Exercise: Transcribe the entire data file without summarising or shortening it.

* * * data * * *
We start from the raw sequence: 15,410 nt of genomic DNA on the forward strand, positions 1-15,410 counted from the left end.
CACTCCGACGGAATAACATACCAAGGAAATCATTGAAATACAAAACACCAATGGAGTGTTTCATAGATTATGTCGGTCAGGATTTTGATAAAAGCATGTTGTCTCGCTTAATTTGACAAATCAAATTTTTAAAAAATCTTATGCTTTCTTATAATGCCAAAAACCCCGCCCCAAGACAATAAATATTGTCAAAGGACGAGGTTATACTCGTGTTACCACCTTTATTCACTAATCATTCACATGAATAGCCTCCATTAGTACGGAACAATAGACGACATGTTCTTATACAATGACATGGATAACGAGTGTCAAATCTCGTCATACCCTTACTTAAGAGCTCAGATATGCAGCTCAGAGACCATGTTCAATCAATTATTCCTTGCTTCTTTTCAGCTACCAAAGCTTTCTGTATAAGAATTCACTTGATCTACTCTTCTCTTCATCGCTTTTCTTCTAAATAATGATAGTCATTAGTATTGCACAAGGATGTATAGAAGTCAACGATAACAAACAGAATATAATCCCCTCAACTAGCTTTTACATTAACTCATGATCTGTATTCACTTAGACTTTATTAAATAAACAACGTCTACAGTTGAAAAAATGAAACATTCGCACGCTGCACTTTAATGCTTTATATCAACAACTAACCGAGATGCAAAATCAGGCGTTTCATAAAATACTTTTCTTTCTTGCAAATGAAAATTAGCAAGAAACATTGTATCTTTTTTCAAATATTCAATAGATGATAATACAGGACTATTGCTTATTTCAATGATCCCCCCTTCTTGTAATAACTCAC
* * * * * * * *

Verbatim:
We start from the raw sequence: 15,410 nt of genomic DNA on the forward strand, positions 1-15,410 counted from the left end.
CACTCCGACGGAATAACATACCAAGGAAATCATTGAAATACAAAACACCAATGGAGTGTTTCATAGATTATGTCGGTCAGGATTTTGATAAAAGCATGTTGTCTCGCTTAATTTGACAAATCAAATTTTTAAAAAATCTTATGCTTTCTTATAATGCCAAAAACCCCGCCCCAAGACAATAAATATTGTCAAAGGACGAGGTTATACTCGTGTTACCACCTTTATTCACTAATCATTCACATGAATAGCCTCCATTAGTACGGAACAATAGACGACATGTTCTTATACAATGACATGGATAACGAGTGTCAAATCTCGTCATACCCTTACTTAAGAGCTCAGATATGCAGCTCAGAGACCATGTTCAATCAATTATTCCTTGCTTCTTTTCAGCTACCAAAGCTTTCTGTATAAGAATTCACTTGATCTACTCTTCTCTTCATCGCTTTTCTTCTAAATAATGATAGTCATTAGTATTGCACAAGGATGTATAGAAGTCAACGATAACAAACAGAATATAATCCCCTCAACTAGCTTTTACATTAACTCATGATCTGTATTCACTTAGACTTTATTAAATAAACAACGTCTACAGTTGAAAAAATGAAACATTCGCACGCTGCACTTTAATGCTTTATATCAACAACTAACCGAGATGCAAAATCAGGCGTTTCATAAAATACTTTTCTTTCTTGCAAATGAAAATTAGCAAGAAACATTGTATCTTTTTTCAAATATTCAATAGATGATAATACAGGACTATTGCTTATTTCAATGATCCCCCCTTCTTGTAATAACTCAC